In the users controller (inside the update method)

if params["user"]["controlled_locations"]
  params["user"]["controlled_locations"].each do |l|
    resource.controlled_locations << Location.find(l.to_i)

What I expect

First of all, I'm not quite sure the second path that I tried is a good approach (storing arrays in the db). So my best choice would be to set up a scoped association if it's possible.

In case the second path is feasible, what I would like to get is something like this. Let's say that logging in an Admin, I selected that the user with ID 1 (a manager) can control one location (Boston Stadium):

user = User.find(1)
user.controlled_locations = [#<Location id: 55, name: "Boston Stadium", created_at: "2018-10-03 12:45:58", updated_at: "2018-10-03 12:45:58", tenant_id: 5>]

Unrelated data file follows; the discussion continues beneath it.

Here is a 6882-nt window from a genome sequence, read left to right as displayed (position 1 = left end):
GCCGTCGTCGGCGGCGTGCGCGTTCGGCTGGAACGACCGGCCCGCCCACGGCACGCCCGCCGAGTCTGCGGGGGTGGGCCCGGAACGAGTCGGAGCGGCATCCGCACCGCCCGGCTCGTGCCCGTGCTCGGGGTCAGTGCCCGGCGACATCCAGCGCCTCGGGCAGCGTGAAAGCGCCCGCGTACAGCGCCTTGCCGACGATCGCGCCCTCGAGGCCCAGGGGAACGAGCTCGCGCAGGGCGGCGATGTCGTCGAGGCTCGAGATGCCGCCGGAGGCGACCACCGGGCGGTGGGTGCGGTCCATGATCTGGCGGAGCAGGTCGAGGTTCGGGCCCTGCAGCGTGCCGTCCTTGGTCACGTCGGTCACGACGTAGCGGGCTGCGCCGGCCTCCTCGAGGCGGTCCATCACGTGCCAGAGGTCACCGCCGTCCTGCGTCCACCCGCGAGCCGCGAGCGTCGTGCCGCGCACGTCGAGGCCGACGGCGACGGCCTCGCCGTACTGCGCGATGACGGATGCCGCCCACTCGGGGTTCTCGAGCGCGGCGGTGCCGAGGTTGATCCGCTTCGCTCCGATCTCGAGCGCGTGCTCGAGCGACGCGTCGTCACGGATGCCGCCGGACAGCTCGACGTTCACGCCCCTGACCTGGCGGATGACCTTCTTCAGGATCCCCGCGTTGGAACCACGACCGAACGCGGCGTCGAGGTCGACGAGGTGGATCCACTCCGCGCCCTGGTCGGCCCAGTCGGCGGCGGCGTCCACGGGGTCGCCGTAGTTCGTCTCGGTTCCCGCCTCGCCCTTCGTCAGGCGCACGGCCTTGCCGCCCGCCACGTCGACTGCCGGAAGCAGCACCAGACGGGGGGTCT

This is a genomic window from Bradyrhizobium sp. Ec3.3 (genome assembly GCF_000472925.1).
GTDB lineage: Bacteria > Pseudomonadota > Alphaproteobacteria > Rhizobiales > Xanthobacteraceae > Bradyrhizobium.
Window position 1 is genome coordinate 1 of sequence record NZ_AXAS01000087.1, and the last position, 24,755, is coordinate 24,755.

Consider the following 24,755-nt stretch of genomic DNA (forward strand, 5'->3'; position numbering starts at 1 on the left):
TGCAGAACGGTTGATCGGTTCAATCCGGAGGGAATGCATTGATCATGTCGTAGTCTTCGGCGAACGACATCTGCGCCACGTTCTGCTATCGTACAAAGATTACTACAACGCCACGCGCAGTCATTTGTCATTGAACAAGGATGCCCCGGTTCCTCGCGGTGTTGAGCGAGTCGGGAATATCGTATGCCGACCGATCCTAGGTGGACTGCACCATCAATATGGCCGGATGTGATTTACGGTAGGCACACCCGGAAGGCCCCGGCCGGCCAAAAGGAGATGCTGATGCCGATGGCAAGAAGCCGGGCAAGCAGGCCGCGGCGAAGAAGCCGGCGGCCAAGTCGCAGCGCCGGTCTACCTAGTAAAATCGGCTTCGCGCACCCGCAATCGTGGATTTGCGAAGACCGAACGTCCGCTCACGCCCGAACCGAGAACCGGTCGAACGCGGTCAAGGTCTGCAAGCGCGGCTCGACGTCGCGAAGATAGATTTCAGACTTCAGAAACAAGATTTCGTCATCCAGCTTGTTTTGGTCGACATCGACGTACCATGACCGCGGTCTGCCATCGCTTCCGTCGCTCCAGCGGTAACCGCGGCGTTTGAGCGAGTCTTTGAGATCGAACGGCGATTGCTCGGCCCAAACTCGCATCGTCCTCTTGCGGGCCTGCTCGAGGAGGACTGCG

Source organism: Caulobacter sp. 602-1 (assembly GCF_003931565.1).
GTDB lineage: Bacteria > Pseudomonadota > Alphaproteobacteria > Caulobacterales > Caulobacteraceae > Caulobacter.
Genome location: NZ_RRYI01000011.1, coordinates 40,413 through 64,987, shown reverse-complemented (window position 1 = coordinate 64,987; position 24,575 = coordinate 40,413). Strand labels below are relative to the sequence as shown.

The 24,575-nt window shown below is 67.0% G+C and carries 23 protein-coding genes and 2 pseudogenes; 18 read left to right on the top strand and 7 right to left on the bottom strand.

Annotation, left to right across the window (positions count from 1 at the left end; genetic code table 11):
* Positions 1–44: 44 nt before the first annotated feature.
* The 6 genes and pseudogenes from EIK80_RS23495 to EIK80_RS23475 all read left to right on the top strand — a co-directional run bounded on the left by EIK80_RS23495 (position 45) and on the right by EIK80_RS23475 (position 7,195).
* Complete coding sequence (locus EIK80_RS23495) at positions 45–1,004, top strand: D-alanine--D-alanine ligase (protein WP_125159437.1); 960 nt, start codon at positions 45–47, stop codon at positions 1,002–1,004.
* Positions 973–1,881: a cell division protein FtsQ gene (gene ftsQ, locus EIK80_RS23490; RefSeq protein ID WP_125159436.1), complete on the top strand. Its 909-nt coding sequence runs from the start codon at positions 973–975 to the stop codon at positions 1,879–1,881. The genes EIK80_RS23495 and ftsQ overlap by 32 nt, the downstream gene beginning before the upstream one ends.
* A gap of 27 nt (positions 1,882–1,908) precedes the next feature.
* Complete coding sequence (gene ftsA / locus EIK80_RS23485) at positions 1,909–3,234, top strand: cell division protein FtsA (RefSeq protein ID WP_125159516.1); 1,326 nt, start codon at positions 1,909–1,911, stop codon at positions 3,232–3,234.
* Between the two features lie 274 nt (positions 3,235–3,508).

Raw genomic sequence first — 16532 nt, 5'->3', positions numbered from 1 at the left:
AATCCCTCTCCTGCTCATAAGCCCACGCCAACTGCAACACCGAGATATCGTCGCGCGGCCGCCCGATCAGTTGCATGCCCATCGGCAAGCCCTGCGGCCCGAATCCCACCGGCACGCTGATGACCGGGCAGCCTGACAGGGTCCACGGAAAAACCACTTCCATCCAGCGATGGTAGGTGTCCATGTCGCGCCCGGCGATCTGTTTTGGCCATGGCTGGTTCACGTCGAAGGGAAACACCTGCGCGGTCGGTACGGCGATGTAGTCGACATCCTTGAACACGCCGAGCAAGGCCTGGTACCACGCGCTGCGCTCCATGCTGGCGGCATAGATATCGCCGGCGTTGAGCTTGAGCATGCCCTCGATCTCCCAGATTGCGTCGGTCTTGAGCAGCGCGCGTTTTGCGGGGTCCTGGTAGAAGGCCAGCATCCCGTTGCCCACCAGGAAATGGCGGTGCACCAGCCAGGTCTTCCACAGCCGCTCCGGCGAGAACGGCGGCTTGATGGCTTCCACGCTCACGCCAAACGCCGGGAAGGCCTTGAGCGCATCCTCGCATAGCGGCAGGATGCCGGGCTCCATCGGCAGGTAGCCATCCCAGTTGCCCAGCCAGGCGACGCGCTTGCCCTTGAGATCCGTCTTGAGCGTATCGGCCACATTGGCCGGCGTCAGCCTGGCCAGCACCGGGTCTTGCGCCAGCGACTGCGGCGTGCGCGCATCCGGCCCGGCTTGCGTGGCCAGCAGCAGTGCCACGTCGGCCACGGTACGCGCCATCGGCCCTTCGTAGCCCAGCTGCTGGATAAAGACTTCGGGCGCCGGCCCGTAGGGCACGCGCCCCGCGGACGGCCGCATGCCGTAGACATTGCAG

Instead, what I get after trying is this:

user = User.find(1)
user.controlled_locations = ["#<Location:0x007fd2be0717a8>"]

Instead of instances of locations, what gets saved in the array is just plain strings.

  • 3
    You´re correct in that storing arrays in the DB is not a very good solution. It does not work with ActiveRecord associations and is poor DB design. A better idea is to actually setup a join table between users and locations which is how relational databases are meant to be used. – max May 15 at 11:45
  • You are right, I could simply associate users and locations, adding 'has_many :locations, through: :tenant' to the User model. However, that would associate ALL the locations to the user, which is not what I'm trying to achieve. – vimolas May 15 at 15:23